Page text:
Juneau's roller coaster quest for state money to fund a $13 million high school renovation project ended at a high point Tuesday after Democrats and Republicans brokered a last-minute deal on school funding.
The compromise package includes the $9 million sought by civic leaders to spruce up Juneau-Douglas High School and $2.5 million to finish a new classroom wing at the University of Alaska Southeast.
Senate Republicans on Sunday deleted funding for JDHS but restored it late Tuesday under pressure from the minority. After hearing the news, Juneau Democrat Beth Kerttula jumped up and down in a hallway squealing "We got the high school. We got the high school."
But the project faces new hurdles. The work on JDHS was approved by Juneau voters in 1999, along with plans for a new high school in the Mendenhall Valley. Both projects were contingent on some state reimbursement of the bond debt.
The problem is voters approved a bonds issue only if the state kicked in funding for both projects, and lawmakers have not appropriated money for the new high school.
In a recent legal opinion, city attorney John Corso wrote that the ballot language makes it clear the bonds were presented to and authorized by voters for a single purpose - a "package deal" - consisting of two projects. The city cannot use bond funds on JDHS renovation only or on a valley high school only, he said.
"In order to expend the funds on JDHS only, it will be necessary to secure a new form of voter approval," Corso wrote. "Authorization for an entirely new bond would of course suffice, but it would also be possible to rely on the bond authority previously granted and limit the ballot question to approval of a new purpose for the same bonds."
The October municipal ballot probably will include a measure asking voter approval to use the bonds for only the JDHS project, said Juneau School District Superintendent Gary Bader, who says the hitch is not a setback at all.
"I'm assuming voter approval, but I have no reason to doubt voters would want this when 70 percent of the cost is paid by the state," Bader said.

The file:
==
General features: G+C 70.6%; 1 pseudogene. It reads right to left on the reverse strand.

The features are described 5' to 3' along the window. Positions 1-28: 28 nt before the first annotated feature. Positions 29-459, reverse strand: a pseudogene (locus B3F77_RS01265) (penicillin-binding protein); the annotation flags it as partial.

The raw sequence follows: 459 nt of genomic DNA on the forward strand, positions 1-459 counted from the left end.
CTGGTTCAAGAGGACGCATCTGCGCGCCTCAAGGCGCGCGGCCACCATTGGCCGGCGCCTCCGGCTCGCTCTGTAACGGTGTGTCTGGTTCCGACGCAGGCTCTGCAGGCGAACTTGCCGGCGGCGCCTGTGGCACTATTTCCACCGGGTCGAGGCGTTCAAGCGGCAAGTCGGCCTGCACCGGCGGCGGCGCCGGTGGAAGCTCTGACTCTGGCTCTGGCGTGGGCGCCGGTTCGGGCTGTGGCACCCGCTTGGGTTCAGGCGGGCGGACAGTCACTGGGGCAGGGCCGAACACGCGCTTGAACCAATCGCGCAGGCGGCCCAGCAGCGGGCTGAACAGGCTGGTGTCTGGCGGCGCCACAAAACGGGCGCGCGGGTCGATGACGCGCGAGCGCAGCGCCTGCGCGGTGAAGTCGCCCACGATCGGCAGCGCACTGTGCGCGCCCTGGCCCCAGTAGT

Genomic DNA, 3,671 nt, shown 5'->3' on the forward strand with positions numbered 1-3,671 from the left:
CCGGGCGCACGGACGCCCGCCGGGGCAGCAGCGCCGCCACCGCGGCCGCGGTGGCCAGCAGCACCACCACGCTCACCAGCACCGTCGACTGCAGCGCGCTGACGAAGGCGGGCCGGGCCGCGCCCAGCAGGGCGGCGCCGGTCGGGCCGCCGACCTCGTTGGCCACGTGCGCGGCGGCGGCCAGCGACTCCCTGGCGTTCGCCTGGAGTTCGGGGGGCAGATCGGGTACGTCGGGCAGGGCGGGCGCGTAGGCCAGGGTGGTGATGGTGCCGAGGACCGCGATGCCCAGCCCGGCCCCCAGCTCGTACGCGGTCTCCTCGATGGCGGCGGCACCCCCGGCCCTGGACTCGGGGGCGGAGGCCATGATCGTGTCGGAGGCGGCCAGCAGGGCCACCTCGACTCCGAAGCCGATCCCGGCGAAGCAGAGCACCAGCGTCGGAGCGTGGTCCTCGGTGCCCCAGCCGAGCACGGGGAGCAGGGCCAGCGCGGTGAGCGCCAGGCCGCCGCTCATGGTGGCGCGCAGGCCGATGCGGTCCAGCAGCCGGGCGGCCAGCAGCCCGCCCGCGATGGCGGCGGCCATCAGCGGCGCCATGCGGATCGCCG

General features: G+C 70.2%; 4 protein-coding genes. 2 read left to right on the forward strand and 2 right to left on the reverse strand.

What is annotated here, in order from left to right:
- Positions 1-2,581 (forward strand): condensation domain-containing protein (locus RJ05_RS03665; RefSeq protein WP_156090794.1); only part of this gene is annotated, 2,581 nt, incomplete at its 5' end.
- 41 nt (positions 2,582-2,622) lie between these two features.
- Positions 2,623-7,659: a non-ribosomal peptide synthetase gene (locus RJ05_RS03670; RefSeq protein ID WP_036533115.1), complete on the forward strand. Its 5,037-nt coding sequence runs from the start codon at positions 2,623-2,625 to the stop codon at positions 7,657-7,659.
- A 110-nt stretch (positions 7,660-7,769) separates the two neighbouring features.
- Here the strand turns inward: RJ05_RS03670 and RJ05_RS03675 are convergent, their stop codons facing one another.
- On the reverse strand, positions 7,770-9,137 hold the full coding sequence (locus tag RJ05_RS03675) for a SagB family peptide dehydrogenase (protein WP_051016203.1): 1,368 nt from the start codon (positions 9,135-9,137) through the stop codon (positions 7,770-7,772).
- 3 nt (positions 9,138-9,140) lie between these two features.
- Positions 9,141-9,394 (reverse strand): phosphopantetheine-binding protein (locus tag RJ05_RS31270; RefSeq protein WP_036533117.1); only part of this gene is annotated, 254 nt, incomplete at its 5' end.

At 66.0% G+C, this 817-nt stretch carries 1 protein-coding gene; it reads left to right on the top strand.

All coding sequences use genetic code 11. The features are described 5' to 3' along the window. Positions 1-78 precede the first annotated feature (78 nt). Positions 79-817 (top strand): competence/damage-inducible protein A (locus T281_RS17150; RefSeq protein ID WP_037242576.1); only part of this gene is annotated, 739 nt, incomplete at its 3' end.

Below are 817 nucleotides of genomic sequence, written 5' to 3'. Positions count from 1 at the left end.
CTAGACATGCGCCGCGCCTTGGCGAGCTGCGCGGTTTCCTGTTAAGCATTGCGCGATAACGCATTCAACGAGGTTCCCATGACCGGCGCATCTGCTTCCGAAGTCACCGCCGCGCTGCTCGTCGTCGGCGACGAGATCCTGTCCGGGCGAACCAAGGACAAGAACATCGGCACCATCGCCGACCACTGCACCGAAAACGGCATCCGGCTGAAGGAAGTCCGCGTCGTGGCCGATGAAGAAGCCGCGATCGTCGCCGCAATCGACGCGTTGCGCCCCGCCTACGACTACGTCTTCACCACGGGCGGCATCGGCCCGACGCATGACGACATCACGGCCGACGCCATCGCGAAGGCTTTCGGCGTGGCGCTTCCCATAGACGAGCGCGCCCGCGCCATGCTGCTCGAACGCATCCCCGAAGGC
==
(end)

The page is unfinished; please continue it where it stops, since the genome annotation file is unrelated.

Juneau Democrat Sen. Kim Elton saw it as a bump in the road.
"It's going to be a pretty simple matter because we're not authorizing new debt - we've already authorized that debt," Elton said. "It's just a matter of technically changing language."
If voters rejected the new language, Juneau would not immediately lose the state money because it's authorized until 2004, said Elton, noting "if in fact there is a problem, there's a lot of time to fix it."
If voters approved the ballot measure, the city would put the project out for bid probably in January 2002, and contractors would start work that summer, said the school district Facilities Manager Joe Mueller, adding the renovation would take about two years.
That raises another problem. The city had hoped to build the new school first and send displaced JDHS students there during the renovation. However, the renovation money came first. Although the nearby Marie Drake building probably could accommodate some of the high school's roughly 1,650 pupils, the students could stay in JDHS while contractors are doing the work, Bader said, noting heavy construction would take place during summer break.
"This has been done in other communities," he said. "Sitka remodeled their high school and Ketchikan as well - major renovations - even perhaps more extensive than what we're contemplating without having an alternate place to put students."
A team of mostly school and city officials is refining a list of projects for the renovation, said Bader, adding the work likely will include new flooring, windows and lockers plus a host of other improvements to the interior and exterior.
Kathy Dye can be reached at firstname.lastname@example.org.
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